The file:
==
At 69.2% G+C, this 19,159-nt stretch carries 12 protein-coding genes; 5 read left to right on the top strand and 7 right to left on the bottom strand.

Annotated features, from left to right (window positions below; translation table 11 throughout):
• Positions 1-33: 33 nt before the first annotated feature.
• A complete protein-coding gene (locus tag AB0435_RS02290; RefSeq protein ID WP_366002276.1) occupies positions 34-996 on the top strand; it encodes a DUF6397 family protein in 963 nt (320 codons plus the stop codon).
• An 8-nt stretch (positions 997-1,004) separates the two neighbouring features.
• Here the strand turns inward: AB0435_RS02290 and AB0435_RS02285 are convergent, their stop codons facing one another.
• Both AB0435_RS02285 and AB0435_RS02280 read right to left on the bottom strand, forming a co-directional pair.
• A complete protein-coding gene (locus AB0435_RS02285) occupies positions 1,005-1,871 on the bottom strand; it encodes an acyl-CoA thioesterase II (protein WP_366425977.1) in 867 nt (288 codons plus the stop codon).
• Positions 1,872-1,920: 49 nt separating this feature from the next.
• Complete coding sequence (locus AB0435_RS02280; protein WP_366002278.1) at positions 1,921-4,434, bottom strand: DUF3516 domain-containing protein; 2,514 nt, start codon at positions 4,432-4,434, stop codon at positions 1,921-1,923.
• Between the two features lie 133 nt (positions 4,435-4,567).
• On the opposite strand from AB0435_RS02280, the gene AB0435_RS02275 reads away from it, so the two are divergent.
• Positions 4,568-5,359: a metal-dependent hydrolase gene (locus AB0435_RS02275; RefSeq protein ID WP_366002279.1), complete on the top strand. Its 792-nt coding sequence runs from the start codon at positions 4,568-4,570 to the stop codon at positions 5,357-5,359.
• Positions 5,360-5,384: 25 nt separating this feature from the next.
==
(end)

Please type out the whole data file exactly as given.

At 69.2% G+C, this 19,159-nt stretch carries 12 protein-coding genes; 5 read left to right on the top strand and 7 right to left on the bottom strand.

Annotated features, from left to right (window positions below; translation table 11 throughout):
• Positions 1-33: 33 nt before the first annotated feature.
• A complete protein-coding gene (locus tag AB0435_RS02290; RefSeq protein ID WP_366002276.1) occupies positions 34-996 on the top strand; it encodes a DUF6397 family protein in 963 nt (320 codons plus the stop codon).
• An 8-nt stretch (positions 997-1,004) separates the two neighbouring features.
• Here the strand turns inward: AB0435_RS02290 and AB0435_RS02285 are convergent, their stop codons facing one another.
• Both AB0435_RS02285 and AB0435_RS02280 read right to left on the bottom strand, forming a co-directional pair.
• A complete protein-coding gene (locus AB0435_RS02285) occupies positions 1,005-1,871 on the bottom strand; it encodes an acyl-CoA thioesterase II (protein WP_366425977.1) in 867 nt (288 codons plus the stop codon).
• Positions 1,872-1,920: 49 nt separating this feature from the next.
• Complete coding sequence (locus AB0435_RS02280; protein WP_366002278.1) at positions 1,921-4,434, bottom strand: DUF3516 domain-containing protein; 2,514 nt, start codon at positions 4,432-4,434, stop codon at positions 1,921-1,923.
• Between the two features lie 133 nt (positions 4,435-4,567).
• On the opposite strand from AB0435_RS02280, the gene AB0435_RS02275 reads away from it, so the two are divergent.
• Positions 4,568-5,359: a metal-dependent hydrolase gene (locus AB0435_RS02275; RefSeq protein ID WP_366002279.1), complete on the top strand. Its 792-nt coding sequence runs from the start codon at positions 4,568-4,570 to the stop codon at positions 5,357-5,359.
• Positions 5,360-5,384: 25 nt separating this feature from the next.